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young, 3.8 mm


in field


egg mass

Goniobranchus verrieri
(Crosse, 1875)
Goniobranchus verrieri
Maximum size:  13 mm.

Identification:  This dorid is usually completely white except for a red-orange marginal band and a yellow submarginal band (often irregular). Occasional animals may have faint orange spots on the notum. (Note 1) Its soft body is convexly rounded.

Natural history:  Goniobranchus verrieri is a moderately common, nocturnal species found in protected to moderately exposed rocky habitats from the low intertidal to 11 m (36 ft). It may also be found in Halimeda kanaloana beds to depths of at least 15 m (49 ft). It conceals itself under rocks during the day or rests in the open on shaded cliffs. Scott Johnson reports it feeding on a black sponge at Magic Island on Oahu. It lays a pale orange egg mass and each egg has a small bright “cap” of extra-capsular yolk. In an egg mass laid in the laboratory, the extra-capsular yolk was absorbed by the end of the second day of development and hatching occurred in about five days.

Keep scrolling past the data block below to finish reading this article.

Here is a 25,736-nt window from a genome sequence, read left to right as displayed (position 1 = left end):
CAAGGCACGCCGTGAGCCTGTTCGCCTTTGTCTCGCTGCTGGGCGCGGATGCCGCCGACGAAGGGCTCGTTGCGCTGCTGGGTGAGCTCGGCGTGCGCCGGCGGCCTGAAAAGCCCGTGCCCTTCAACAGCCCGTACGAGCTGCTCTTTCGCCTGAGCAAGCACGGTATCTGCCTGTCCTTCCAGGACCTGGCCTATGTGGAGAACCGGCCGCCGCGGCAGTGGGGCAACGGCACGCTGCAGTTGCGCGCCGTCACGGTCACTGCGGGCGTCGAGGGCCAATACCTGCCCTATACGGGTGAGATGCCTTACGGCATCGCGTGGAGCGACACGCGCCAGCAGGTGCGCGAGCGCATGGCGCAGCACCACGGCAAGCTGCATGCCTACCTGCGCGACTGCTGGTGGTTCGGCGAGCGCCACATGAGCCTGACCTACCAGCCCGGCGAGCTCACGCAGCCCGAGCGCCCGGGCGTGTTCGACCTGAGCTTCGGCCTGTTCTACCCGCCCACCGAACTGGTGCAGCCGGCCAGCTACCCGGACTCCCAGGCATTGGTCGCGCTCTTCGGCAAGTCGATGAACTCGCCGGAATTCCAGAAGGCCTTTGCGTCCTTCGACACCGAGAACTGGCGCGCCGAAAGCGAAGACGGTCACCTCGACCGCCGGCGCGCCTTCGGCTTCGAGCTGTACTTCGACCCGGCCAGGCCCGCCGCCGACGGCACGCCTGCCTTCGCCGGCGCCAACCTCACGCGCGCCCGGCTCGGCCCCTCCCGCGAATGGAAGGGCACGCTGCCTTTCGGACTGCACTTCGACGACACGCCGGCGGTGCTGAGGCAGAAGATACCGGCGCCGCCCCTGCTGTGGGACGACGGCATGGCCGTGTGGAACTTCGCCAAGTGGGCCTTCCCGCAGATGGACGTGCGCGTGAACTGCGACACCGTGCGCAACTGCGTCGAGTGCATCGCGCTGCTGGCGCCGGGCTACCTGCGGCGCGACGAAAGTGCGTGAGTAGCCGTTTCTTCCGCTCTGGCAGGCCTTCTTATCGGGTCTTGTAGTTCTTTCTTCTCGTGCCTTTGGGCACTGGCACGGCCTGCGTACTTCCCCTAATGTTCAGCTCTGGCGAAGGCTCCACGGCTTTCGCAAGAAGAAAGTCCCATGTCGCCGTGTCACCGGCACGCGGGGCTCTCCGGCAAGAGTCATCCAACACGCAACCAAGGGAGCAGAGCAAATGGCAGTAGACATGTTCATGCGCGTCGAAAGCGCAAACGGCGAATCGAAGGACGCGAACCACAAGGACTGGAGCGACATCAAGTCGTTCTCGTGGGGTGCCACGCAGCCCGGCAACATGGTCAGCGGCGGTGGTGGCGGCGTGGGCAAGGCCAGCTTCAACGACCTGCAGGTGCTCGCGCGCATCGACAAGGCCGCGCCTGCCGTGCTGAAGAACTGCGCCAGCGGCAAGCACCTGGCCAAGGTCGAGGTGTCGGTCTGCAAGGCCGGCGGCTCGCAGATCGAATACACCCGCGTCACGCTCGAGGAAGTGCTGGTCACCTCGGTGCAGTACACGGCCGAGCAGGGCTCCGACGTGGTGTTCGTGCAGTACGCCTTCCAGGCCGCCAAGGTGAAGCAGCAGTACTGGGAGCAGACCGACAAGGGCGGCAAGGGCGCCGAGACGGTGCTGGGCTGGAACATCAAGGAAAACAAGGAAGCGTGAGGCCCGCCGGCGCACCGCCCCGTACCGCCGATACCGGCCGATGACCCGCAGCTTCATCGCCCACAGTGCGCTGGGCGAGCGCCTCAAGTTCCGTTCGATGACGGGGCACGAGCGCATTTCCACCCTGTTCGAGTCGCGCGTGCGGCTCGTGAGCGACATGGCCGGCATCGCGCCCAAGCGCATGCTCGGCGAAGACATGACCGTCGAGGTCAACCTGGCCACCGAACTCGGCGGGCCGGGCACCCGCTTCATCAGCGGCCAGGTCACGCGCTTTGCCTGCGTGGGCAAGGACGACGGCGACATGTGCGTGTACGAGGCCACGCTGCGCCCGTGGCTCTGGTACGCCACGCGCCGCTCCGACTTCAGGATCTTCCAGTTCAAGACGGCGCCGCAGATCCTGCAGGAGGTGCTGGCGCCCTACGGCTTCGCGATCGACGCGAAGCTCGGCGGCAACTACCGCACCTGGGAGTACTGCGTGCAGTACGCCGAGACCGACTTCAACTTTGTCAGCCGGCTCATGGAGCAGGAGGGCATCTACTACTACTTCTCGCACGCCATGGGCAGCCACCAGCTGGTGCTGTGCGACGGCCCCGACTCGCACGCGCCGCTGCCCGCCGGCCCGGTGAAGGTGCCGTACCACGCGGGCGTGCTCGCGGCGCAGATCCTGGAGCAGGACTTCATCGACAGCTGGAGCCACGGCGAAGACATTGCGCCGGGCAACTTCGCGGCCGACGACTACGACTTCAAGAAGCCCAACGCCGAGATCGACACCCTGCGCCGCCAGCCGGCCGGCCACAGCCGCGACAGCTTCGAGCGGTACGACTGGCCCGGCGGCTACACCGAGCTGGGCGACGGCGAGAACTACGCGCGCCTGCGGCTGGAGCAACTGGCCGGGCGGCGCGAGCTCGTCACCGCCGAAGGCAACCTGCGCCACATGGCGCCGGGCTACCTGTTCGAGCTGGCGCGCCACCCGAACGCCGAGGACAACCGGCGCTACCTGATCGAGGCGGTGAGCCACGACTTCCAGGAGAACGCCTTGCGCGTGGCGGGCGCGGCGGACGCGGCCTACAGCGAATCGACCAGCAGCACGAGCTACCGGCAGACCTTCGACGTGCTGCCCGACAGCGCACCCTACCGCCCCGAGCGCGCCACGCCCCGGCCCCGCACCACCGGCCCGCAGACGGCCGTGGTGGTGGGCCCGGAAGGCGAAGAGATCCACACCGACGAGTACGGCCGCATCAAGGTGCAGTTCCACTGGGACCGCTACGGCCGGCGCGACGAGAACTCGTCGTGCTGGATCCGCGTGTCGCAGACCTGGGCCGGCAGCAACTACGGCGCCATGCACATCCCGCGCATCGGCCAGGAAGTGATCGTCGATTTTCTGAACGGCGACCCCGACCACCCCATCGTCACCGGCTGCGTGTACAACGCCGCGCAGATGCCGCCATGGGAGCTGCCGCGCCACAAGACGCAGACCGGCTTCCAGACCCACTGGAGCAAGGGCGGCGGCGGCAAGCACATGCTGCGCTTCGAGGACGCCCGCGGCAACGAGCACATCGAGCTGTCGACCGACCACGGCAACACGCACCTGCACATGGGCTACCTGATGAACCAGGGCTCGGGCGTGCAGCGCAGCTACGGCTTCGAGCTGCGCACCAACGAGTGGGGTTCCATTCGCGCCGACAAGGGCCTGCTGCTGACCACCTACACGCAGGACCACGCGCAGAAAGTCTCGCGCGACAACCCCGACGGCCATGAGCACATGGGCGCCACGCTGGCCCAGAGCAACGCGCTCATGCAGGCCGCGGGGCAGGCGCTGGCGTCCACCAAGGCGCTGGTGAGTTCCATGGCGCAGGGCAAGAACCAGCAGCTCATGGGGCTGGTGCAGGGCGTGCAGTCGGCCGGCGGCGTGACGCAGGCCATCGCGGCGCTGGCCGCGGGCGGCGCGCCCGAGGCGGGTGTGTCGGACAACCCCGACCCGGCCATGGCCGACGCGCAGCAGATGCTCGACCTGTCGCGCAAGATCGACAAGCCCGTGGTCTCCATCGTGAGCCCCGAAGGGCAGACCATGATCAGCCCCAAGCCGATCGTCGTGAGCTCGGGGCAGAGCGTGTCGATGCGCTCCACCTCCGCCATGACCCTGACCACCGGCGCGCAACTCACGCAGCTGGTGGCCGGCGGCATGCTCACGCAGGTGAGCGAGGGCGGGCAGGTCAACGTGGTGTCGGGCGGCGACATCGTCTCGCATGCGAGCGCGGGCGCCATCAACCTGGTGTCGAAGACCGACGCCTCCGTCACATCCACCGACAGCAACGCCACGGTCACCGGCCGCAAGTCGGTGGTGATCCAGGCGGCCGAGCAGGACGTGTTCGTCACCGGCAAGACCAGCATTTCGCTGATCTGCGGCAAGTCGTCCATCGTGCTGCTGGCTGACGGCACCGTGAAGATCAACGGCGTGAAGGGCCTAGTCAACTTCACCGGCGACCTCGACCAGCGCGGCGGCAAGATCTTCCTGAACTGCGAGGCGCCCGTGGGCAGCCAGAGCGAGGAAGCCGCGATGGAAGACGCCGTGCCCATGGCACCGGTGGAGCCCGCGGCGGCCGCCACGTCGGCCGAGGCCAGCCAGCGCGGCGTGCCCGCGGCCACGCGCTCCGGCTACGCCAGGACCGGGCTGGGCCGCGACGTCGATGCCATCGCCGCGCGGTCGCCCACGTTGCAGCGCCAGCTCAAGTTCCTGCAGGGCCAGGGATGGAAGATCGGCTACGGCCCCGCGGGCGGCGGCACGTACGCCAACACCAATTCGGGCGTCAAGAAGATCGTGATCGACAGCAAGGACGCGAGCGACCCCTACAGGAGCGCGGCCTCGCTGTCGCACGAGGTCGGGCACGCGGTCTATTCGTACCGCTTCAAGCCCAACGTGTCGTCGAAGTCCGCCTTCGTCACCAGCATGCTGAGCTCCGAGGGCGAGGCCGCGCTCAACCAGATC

Distribution:  Big Island, Maui, Oahu, Kauai and Midway: widely distributed in the Indo-Pacific.

Taxonomic notes:  This species was listed as Chromodoris marginata Pease, 1860 in Kay, 1979 and Chromodoris trimarginata Winkworth, 1946 in Kay & Young, 1969. Hawaiian animals differ from those found elsewhere in the Indo-Pacific in lacking dark pigment on the rhinophores and gills. However, they may still be distinguished from Goniobranchus albonares in having proportionately smaller rhinophores that are held in a more lateral position. Also, some Hawaiian animals have spotting on the notum, something that is absent in G. albonares. It was probably first reported from Hawaii in Pease, 1860 (as Doris marginata). Previously, it was referred to as Chromodoris verrieri. Given the color differences from other Indo-Pacific populations of G. verrieri, there's some chance that the Hawaiian population may ultimately turn out to be a distinct species.

Photo:  PF: 6 mm: off Makena, Maui; Oct. 12, 1987.

Observations and comments:

Note 1:  We've found spotted and unspotted animals paired in the field.
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